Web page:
4 June 2021
by Pavel Chikov, head of the Agora International Human Rights Group
Source: Moscow Helsinki Group [original source: Forbes]
Obviously, the goal is to clean up the political space before the start of the election campaign and maintain silence until the announcement of the results of the Duma elections. The clampdown is so intense that society only has time to cower in reflex. Under such conditions, there is virtually no room left for protest activity, says Pavel Chikov, head of the Agora International Human Rights Group.
The political agenda in Russia seems to have begun to be completely determined by the top security and law enforcement officials [the ‘siloviki’]. Almost every day there is news about officers of the FSB, the Investigative Committee and the Ministry of Internal Affairs conducting the latest searches, and then the courts follow on when considering pre-trial restrictions. Roskomnadzor is increasingly playing the role of the police for the Internet and media, as is the Ministry of Justice for non-governmental organizations. The rules of the game are changing rapidly. Here are ten major changes that I think have happened recently.
Criminal cases on a conveyor belt
In 2021, the use of selective prosecution gave way to scorched earth tactics. Recognized as undesirable, Open Russia was liquidated, and following this, was at the receiving end of a whole bundle of criminal cases, including the arrest of the organization’s chair, Andrei Pivovarov. The Anti-Corruption Foundation (the organization is recognized as a foreign agent) and ‘Navalny’s Headquarters’ announced the suspension of their activities amid criminal cases and the emigration of a number of employees. The family of the politicians Dmitry and Gennady Gudkov – both former Duma deputies – found itself under threat of criminal prosecution. Several members of the Libertarian Party of Russia are under investigation.
In the wake of the January protests of 2021, 116 criminal prosecutions were launched – this may be the largest number of political prosecutions since the days of USSR dissidents in the 1970s. Politicians Ilya Yashin and Yevgeny Roizman were forced to answer questions as to why there are no criminal cases against them yet and whether they are ready for them. Today, opposition activities by default assume the risk of criminal prosecution.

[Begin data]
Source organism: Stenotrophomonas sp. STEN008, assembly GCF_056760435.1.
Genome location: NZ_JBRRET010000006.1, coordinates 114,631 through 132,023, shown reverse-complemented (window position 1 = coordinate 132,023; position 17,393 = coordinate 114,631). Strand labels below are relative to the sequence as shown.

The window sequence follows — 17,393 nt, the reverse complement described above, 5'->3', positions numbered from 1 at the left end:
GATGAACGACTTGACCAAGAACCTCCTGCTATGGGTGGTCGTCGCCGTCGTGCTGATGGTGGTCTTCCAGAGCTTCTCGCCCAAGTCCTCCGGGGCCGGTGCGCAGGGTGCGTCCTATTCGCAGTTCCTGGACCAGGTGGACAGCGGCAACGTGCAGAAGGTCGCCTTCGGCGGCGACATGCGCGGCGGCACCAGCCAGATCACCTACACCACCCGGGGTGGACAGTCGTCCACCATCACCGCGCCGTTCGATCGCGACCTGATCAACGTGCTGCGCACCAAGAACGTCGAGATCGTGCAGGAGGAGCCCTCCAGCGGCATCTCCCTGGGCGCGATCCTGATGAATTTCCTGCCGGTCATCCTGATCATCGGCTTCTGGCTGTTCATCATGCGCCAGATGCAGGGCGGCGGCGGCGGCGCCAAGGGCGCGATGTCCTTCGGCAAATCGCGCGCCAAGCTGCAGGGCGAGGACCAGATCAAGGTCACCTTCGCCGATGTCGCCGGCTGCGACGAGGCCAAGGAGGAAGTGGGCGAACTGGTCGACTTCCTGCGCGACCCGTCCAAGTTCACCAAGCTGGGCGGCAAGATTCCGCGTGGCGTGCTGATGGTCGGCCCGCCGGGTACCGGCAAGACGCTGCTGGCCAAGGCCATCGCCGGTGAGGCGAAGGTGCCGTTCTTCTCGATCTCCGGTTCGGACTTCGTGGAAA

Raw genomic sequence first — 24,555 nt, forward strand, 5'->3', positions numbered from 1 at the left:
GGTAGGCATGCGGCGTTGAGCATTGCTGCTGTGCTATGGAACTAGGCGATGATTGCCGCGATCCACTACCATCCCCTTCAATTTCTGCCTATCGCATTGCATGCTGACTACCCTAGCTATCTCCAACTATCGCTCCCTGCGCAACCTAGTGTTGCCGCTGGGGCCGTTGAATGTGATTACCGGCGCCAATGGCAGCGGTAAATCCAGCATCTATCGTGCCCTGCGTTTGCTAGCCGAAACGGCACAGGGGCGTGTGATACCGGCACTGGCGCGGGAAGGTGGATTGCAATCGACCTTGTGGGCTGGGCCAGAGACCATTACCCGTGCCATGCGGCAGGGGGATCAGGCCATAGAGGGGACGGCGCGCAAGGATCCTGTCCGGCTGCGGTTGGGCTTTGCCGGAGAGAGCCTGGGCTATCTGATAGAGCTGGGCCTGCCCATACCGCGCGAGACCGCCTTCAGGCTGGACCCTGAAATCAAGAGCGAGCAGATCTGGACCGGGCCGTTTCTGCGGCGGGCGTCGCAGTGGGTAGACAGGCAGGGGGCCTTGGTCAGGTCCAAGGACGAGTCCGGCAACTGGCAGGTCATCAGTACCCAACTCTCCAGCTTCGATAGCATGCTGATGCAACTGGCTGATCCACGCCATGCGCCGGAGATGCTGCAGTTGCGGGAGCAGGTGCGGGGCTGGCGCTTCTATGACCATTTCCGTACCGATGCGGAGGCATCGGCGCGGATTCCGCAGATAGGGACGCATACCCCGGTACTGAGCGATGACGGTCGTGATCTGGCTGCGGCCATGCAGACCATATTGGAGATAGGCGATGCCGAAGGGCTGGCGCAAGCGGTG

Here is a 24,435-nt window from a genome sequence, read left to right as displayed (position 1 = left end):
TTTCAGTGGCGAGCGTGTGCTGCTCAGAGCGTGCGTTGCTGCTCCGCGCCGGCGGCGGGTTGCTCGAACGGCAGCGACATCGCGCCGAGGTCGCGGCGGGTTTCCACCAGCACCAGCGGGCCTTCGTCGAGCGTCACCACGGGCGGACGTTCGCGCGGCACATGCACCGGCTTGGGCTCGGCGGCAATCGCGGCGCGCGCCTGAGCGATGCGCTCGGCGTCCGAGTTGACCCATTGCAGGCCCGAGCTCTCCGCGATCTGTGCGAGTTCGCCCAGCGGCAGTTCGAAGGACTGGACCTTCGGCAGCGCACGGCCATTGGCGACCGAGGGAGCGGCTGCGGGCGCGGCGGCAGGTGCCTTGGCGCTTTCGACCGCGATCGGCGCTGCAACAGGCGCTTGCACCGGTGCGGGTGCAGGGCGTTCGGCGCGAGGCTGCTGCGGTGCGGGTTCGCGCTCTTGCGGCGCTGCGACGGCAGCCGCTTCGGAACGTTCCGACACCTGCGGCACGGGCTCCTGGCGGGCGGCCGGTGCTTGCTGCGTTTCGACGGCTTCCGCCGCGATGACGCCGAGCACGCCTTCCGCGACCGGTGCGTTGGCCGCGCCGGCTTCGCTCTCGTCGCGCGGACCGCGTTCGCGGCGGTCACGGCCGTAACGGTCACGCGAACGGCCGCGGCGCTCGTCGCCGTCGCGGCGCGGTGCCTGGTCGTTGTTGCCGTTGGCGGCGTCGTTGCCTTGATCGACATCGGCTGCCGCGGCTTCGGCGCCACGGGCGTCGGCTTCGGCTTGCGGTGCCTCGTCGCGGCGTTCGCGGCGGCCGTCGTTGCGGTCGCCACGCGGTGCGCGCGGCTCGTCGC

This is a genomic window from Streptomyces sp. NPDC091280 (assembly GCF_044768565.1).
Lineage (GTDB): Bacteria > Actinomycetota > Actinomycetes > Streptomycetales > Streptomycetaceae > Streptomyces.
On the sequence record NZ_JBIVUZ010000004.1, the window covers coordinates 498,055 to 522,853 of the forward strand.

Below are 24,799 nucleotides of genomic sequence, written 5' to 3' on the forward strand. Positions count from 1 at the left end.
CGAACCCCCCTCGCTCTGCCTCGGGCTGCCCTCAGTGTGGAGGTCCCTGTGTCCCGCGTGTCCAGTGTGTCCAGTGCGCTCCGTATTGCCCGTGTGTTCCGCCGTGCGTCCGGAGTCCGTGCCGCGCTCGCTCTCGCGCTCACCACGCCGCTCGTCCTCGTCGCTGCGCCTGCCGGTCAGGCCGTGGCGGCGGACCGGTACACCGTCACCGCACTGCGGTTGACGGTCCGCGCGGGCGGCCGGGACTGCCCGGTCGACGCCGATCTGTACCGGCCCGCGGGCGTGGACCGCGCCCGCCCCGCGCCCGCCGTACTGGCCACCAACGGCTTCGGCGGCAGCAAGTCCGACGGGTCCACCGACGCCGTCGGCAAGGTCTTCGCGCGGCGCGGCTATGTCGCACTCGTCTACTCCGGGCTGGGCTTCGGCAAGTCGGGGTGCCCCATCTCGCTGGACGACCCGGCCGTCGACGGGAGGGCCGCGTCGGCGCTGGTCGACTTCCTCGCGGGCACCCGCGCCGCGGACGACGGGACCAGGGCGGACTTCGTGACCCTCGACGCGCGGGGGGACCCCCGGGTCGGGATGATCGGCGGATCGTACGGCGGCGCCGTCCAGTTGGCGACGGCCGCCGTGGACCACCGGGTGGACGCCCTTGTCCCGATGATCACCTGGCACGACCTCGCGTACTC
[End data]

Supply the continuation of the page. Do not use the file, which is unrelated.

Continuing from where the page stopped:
For the first time ever, the courts began to imprison protesters en masse. In December 2011, 300 people were arrested at rallies following the Duma elections in Moscow. These were the largest protests in the capital since 1993. The numbers arrested paralyzed the judicial system and the special detention centres. Later, in 2017-2019, the protests were more numerous and geographically widespread, and thousands of people were detained, but the number of those who received administrative sentences remained small.
In the protest year of 2019, only 249 people were arrested. But in the winter of 2021, the number for the first time exceeded 1000 people in Moscow alone, and another 500 were arrested in St. Petersburg. In total, at least 2,000 people were arrested throughout the country. In order for such a large number of people in both capitals to serve sentences, for the first time additional places of detention in neighbouring regions were involved.
Prosecutions are increasingly affecting family members of the opposition. For many years, there was an unspoken rule – the case could concern an activist or politician, but not their nearest and dearest. The first high-profile exception was made with regard to Aleksei Navalny when his brother Oleg received jail time in the Yves Rocher and Russian Post cases. In 2021, this ceased to be an exception: the father of the director of the Anti-Corruption Foundation, Ivan Zhdanov, is in custody, Gennady Gudkov’s sister (and Dmitry Gudkov’s aunt) was detained, and in the spring searches were carried out at the house of the mother of one of the leaders of the Anti-Corruption Centre, Leonid Volkov.
Reassessment of the past
After the poisoning of Navalny, many cases of the death or disappearance of political figures, including those of previous years, began to be perceived differently. Stories about the involvement of the authorities, having seemed like conspiracy theories, now appear more plausible. We’re talking about the poisoning of journalists Vladimir Kara-Murza and Petr Verzilov, the killing of General Lev Rokhlin, the sudden death from a heart attack of the communist Viktor Ilyukhin, the suspicious death of Novaya Gazeta’s Yury Shchekochikhin, the death of oligarch Boris Berezovsky in London, the death in Washington of former Press Minister Mikhail Lesin and many others.
Problems with departure
The arrest of Andrei Pivovarov on a plane preparing to fly from Pulkovo to Warsaw brought into question yet another rule – the authorities not preventing those who wish to leave the country from leaving. “If you don’t like it, leave” – this slogan has followed any criticism of the authorities since the 2000s. Insistent recommendations to depart under threat of criminal persecution – and the old Soviet “polite” style of communication between the KGB and dissidents that was adopted again by the current authorities – permitted well known politicians, bloggers, businessmen, actors, writers, lawyers and activists to leave the country in the last two decades. Many of these received notice of being on a federal wanted list, threatening immediate detention if they returned.
Now, in the wake of the pandemic, the possibility of leaving the country freely has dropped sharply. No wonder so many people believed the recent hoax about changes to the rules for issuing passports for Russians living abroad.
Already after the 2019 protests in Moscow, the police and municipal enterprises filed multi-million rouble lawsuits against Navalny and his supporters. This practice has spread to the regions and now the police are collecting millions of roubles in ‘damages’ from the organisers of protests in Chelyabinsk, Penza and Omsk.